>I have been on this board for a little while now, and notice that you don't
>seem as enthusiastic about B5 as you once were.
>Has it become an albatross for you now?
>do you sigh when you see all the B5 related threads? or are you proud of
>the legacy you've created?
>and of the 5 years which bits make you cringe and which bits give you that
>all-round nice glow?
>Would love to know....
Have I grown tired of B5? Is it an albatross around my neck? No, not at all.
In 18 years of writing and, later, producing television, I have worked on a
dozen series and written well over 200 produced episodes of TV (not counting 8
TV movies). They include such high-visibility shows as the Twilight Zone,
Murder She Wrote, Walker Texas Ranger and others.
But for me, Babylon 5 always stands a head higher than the rest of them,
because of the sheer amount of work, commitment and time that went into it, and
the overall quality that resulted. Sometimes I look back at it all and I'm
just astonished that we were actually able to pull off something of that
Sure, it was uneven in places, often breathtakingly so, but no one in American
TV had ever even tried to pull off something on that scale, it had never been
done before, so we were inventing the form as we went along.
And the show has persevered. From the time it went on, it has been running
continuously, year after year, on one network or another, for about eight years
now. It's still running in over 120 countries around the world, including the
most recent addition, Japan, which started showing B5 about a month ago and
where it is rapidly becoming a hit with SF fans there all over again. Every
few days there's a new wave of email from people just discovering the show for
the first time.
I'm unspeakably proud of what we did with that series.
If you're detecting fatigue in my posts of late, it's because we're coming to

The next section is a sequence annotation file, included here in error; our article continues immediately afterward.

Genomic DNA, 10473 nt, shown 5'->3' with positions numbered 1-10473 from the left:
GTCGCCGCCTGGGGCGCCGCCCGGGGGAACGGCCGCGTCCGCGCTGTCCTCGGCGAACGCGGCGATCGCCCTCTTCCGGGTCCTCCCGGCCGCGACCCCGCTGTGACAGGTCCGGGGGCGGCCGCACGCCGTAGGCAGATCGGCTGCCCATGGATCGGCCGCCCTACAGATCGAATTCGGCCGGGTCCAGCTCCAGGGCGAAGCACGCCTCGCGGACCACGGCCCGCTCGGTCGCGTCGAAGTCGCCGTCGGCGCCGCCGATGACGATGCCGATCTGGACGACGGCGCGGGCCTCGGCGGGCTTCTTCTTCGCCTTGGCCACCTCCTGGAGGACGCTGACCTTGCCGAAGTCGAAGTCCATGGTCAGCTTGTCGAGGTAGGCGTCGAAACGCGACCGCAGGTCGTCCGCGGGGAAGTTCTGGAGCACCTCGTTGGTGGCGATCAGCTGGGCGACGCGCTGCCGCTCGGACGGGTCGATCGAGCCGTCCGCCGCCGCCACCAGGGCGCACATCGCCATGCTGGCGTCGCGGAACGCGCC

the tail end of production on Jeremiah, which though not as story-complex as
B5, has been a far more complicated and heinous production on a physical level,
beating anything I've worked on before by several orders of magnitude. Each
time I do a full season of a TV series, I start breaking down physically toward
the end of it, the extent of that determined by how difficult the show is. In
this case, for over two months recently I was down with the Martian Death Flu
(disguised as Panama A Influenza), which led to pharyngitis and a fairly awful
ear infection, and the *day* I finally got over that I fell and
fractured/dislocated stuff...it's going to take long physical therapy to get
this hand back to where it needs to be (assuming that's possible, the
dislocation was pretty grotesque)...so I'm just plain tuckered.
I'm going on at length here about this only because it's important to me to
make the distinction above. When you think Rod Serling, who did a lot of
shows, you think "creator of The Twilight Zone"...when you think Roddenberry,
who did a lot of shows, you think "creator of Star Trek." Each was the
high-water mark of their career. I've done a lot of shows, but when the game
is finally called on account of darkness, the obit will read "...creator of
And I won't mind a bit.
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